Funeral services will be held at the First Methodist church with  (illegible).  These will be followed by graveside military salute in El Carmelo cemetery.  

James H. King was 16 when he joined the youths and men of New York state who chanted, “We’re coming Father Abraham, 200,000 strong.”  His service during the Civil War, was on blockade runners.  He saw Dewey and Farragut during the battle of Mobile and he took part in the siege of Vicksburg.  

He had witnessed the passing of 72 fellow members of Lucius Fairchild post and had been an ardent participant in all activities of a patriotic nature on the Monterey Peninsula.  

King would have been 88 years of age on June 4, having been born in 1847 in Ashville, Chataugua county New York.  He had resided in Pacific Grove since October 1904.  

His surviving relatives include his widow, his daughter Dora, his son F. Irving King, and two grandsons, Paul and Robert King.  He was the step father of Mrs. A.C. Jochmus, and Fire Chief W.E. Parker of Monterey.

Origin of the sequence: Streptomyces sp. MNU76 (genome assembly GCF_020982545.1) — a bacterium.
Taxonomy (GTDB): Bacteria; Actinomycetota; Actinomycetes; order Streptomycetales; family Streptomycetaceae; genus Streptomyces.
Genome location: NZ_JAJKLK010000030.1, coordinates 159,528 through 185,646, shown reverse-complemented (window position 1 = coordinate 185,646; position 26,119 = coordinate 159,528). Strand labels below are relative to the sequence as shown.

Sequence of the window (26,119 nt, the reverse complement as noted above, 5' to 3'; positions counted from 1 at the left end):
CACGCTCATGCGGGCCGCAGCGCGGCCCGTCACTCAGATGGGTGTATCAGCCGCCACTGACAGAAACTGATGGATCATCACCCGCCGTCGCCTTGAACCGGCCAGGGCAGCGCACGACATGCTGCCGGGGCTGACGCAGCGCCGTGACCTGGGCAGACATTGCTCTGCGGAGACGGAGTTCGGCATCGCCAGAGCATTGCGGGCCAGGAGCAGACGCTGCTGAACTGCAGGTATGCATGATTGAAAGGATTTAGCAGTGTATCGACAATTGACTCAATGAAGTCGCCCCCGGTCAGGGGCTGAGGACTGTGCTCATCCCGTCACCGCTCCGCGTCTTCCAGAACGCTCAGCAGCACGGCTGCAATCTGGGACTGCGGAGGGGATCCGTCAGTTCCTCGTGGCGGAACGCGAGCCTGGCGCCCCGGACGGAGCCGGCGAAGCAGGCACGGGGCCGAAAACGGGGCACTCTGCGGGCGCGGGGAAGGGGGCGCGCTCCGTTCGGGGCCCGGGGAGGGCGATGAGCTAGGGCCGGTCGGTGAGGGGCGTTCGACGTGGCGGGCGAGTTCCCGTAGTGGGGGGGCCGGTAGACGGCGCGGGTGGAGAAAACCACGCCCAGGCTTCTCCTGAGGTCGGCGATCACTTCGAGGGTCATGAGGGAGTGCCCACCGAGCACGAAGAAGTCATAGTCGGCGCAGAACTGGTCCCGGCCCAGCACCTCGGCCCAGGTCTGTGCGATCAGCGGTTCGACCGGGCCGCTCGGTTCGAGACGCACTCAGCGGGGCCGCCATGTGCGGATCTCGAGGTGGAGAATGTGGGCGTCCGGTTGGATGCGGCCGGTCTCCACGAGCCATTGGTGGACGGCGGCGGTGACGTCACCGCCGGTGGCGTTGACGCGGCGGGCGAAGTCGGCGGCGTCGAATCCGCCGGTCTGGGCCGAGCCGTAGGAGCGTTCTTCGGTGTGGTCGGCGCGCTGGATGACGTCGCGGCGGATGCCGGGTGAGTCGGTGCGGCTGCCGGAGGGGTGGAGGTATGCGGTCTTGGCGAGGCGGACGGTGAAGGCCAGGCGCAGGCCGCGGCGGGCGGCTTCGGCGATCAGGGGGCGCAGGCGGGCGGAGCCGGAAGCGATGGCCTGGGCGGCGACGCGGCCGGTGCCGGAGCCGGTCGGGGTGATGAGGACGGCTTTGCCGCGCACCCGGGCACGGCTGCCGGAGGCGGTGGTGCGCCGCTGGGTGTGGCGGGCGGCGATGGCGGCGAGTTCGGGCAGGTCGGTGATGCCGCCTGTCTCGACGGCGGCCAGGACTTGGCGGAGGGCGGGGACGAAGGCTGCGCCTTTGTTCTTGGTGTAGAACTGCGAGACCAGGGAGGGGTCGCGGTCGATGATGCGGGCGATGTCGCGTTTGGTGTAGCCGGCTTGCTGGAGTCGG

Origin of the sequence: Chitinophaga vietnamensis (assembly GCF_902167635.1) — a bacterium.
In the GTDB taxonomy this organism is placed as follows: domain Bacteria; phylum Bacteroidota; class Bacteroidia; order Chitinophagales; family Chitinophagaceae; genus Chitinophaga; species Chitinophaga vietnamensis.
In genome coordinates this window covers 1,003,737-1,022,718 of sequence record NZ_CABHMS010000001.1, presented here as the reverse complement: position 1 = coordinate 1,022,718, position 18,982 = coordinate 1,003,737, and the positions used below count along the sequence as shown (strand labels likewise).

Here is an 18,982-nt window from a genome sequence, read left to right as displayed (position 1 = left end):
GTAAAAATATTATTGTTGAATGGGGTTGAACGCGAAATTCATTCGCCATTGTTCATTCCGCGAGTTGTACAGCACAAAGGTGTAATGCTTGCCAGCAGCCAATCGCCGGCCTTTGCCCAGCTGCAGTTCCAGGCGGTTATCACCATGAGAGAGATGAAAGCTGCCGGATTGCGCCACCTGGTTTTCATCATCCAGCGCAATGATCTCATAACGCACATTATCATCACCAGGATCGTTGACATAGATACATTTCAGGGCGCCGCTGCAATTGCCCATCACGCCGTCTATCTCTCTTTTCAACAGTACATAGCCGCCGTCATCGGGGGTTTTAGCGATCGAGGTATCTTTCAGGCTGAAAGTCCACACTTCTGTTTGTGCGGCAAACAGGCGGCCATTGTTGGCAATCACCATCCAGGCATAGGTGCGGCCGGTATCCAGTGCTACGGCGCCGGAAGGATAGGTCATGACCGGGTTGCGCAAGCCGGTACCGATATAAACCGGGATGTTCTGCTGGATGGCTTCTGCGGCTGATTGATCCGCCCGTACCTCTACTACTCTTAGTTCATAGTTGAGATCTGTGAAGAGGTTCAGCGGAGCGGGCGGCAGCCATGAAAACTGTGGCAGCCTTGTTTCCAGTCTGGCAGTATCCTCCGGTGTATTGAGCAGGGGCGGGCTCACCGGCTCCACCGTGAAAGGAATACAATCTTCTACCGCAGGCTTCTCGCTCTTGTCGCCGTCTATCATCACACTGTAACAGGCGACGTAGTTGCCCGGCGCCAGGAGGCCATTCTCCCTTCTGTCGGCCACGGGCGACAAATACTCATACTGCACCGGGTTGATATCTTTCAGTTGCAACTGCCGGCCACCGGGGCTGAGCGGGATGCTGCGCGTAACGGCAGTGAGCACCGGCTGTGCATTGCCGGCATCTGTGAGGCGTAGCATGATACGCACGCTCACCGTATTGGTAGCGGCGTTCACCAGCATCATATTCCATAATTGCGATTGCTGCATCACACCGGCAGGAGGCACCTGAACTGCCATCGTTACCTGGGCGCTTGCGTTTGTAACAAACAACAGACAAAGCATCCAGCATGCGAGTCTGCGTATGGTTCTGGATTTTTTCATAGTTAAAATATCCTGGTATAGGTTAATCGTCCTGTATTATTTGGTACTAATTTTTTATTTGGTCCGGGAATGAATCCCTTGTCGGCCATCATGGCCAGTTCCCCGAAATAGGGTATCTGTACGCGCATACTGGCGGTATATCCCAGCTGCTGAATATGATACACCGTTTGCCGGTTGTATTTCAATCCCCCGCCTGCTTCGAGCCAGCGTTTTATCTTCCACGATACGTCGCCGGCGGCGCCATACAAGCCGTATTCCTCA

**His rank on his headstone read “ Landsman” US NAVY.


“Comrade” King Meets Nurse

KING, JAMES HARVEY   (1847-1935)   Pacific Grove , El Carmelo Cemetery
(Pacific Grove Tribune May 25, 1934)

“Comrade” King Meets Nurse Who Cared For Him During Civil War
by Nevada Semenza  

A year ago during special ceremonies at the University of California at which members of the Grand Army of the Republic were guests, J. King, last member of Lucius Fairchild Post, G.A.R. fell into conversation with a woman who had served as a nurse during the Civil War, a centenarian she was.  

“Where did you serve as nurse during the last year of the war? inquired Comrade King.  “I was in the Memphis Marine hospital, Ward 42 that year,” she replied.